Then there is the sexism, which works in two distinct ways. The first is when men assume that, as a woman, you should be in the kitchen, or that you couldn’t possibly know what you’re doing. The second is that you learn very quickly that it makes no difference if you are wearing a low-cut top or a skivvy, men will still try to stare down a centimetre-wide gap to catch a glimpse of your lady bumps. But boys are not exempt from sexual predatory in hospitality. Usually it’s a phone number left on a napkin by a significantly younger or significantly older woman (read: cougar). But most of all, the fellas are preyed on by other fellas, who are a whole lot less subtle when it comes to these kinds of things. I recall taking an order from an incredibly camp chap who paused mid sentence, locked eyes with my male workmate, and squeaked: “ME-OW-OW-OW! Priceless.

My time as a waitress wasn’t just full of odd balls and creepy old men. I’ve seen deals signed and millions turn over. I’ve witnessed some of Melbourne’s most successful businessmen sell their homes, pull their kids out of school and move to the country. I’ve lived through couples becoming engaged, getting married, getting divorced and then doing it all over again with someone else. I’ve seen Novak Djokovic go from nobody to the number one tennis player in the world. I’ve been given free tickets and favours and have spoken to people I didn’t know were famous until weeks later. I’ve seen men come into the café twice in a day, once with their wife and once with their mistress. I’ve seen people stood up and others steal. I’ve seen women go through pregnancies and emerge with a whole new person in their arms, glowing in a manner so clichéd it can only be love. I’ve seen people devastated by the loss of their mothers, fathers, sisters, brothers and life partners, as well as people who have been equally destroyed by the death of their dogs.

There are countless stories: the five-foot man who drinks a short black but never calls it an espresso to avoid irony, the couple who insist on having dry sex on the bench in the corner, the man who gave me his phone number on a business card reading ‘illusionist’, the well-known food critic who unknowingly offended my boss by wearing ugg boots, the time I looked around and every single customer was on an iPad, the family who wear only Ed Hardy g-strings that poke out of their Ed Hardy jeans which match their Ed Hardy t-shirts and their Ed Hardy phone covers.

But the people that really stay with you are those you fall in love with. Some are kindred spirits, full of compassion who offer advice and come to your gigs and birthday parties. Others could easily be awarded a medal for being the most selfless, charitable people on the planet. The people you work with become family, and remain so after you part ways. Unlike other industries that have a sour undertone of competition, in hospitality, it’s the people you work with who you can trust to always have your back.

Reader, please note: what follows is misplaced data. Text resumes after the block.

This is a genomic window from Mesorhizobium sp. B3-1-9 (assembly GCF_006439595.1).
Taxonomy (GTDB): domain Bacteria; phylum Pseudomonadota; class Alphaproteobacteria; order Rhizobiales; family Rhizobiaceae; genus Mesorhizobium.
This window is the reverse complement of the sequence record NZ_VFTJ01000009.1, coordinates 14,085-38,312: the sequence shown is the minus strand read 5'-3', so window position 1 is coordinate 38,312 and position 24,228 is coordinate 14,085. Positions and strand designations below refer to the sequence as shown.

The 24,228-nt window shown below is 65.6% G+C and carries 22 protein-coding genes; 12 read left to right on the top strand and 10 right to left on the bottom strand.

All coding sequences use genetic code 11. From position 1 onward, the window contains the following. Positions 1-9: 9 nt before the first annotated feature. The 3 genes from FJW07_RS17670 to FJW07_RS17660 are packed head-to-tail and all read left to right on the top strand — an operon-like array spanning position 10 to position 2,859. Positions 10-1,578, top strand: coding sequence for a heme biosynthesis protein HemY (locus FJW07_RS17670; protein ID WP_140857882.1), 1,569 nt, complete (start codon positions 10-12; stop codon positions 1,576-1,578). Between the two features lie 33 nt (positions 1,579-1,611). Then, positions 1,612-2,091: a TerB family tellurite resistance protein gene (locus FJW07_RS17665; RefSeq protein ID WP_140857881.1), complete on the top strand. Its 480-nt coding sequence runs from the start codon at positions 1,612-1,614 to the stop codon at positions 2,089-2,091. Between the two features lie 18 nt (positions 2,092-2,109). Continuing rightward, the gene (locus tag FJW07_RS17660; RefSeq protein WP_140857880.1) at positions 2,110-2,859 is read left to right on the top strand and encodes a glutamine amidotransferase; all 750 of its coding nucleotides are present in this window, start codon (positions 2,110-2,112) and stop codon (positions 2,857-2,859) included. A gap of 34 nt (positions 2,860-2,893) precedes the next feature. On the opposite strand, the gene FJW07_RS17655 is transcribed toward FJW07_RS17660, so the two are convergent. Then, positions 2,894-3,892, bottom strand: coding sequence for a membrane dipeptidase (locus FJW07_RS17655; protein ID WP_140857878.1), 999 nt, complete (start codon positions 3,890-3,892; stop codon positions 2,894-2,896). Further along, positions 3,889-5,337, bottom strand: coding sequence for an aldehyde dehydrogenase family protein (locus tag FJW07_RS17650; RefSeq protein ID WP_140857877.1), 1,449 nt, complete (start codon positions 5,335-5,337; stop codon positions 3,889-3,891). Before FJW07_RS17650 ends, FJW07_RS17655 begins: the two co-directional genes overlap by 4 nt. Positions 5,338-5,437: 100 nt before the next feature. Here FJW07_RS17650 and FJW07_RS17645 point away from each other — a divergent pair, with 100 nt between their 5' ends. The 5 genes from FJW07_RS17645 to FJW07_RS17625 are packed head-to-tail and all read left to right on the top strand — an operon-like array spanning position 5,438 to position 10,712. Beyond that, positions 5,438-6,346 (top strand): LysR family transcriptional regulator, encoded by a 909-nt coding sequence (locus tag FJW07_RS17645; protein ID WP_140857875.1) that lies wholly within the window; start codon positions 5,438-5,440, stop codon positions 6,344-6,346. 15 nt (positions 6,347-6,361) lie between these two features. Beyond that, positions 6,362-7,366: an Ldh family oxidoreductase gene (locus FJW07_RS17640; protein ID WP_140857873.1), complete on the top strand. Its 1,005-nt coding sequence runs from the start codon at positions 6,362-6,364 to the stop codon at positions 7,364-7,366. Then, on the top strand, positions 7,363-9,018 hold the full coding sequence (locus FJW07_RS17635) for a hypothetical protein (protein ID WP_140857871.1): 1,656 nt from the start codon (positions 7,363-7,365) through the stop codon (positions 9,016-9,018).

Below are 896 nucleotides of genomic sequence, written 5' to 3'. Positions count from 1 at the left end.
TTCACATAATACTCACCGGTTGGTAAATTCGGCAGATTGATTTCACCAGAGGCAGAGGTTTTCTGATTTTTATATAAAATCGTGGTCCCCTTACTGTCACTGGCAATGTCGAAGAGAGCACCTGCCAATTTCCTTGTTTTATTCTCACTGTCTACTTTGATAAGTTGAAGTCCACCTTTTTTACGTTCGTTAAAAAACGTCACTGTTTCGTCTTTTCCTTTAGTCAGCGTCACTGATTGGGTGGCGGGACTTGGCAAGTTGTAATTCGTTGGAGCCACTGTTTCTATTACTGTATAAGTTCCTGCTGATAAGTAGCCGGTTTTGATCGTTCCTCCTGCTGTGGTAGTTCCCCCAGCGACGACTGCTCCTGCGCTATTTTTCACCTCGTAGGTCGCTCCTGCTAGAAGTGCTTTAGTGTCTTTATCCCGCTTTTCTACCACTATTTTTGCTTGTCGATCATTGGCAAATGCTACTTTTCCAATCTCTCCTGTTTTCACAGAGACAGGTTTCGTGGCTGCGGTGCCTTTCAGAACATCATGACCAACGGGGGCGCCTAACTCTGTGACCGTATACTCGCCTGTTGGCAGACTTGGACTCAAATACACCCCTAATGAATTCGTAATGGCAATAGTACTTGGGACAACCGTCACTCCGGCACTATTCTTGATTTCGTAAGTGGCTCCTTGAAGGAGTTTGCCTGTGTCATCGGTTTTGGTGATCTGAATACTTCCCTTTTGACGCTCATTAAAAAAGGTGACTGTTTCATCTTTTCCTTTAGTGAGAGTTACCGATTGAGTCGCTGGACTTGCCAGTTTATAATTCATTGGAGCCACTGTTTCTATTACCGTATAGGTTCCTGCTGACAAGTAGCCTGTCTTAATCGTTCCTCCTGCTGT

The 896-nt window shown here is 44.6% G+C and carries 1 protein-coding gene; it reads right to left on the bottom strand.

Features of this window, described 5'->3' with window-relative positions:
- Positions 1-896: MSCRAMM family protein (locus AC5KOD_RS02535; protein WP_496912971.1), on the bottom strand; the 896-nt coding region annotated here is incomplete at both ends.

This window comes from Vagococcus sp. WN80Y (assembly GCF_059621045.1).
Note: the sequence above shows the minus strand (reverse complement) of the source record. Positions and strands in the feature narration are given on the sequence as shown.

In my four years as a waitress, the equivalent of nearly a fifth of my life, I learned how to have a tough exterior, a soft smile and an open mind. I learned how to get up early, deal with idiots, relate to strangers, remain organised, take instructions, poach an egg, accept silence, extract laughter, acknowledge praise, solve problems and be comfortable in my own skin. I learned that while people are generally decent, if everyone we met was lovely, we wouldn’t appreciate kindness.

The most potent conversation I ever had with a customer was only two sentences long. He was a frail old man with the kind of sparkle in his eyes that can only be accumulated from over 85 years of benevolence.

“Can I get you anything else, sir?” I asked.

“Another ten years would be nice, love,” he winked, smiling.

But when I placed his flat white on the table in front of him, he didn’t notice. He was staring out the window, eyes moist.



An abridged version of this blog post was read on Radio National's First Bite program on Saturday 12 May 2012. Listen to the podcast by clicking here.

24 comments:

  1. Sofia, what a great post! Incredibly heartwarming, it brings a real personal touch to understanding the people who serve us everyday! Thank you for sharing!

    Cheers,
    Helen.

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    1. Thanks for reading Helen!

      I don't think I'd appreciate the industry nearly as much if I hadn't worked in it. I feel blessed to have experienced being served and being the server!

      Sofia

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  2. Really nice post.

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    1. Why thank you, kind and mysterious stranger!

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  3. You are an outstanding writer, Sofia.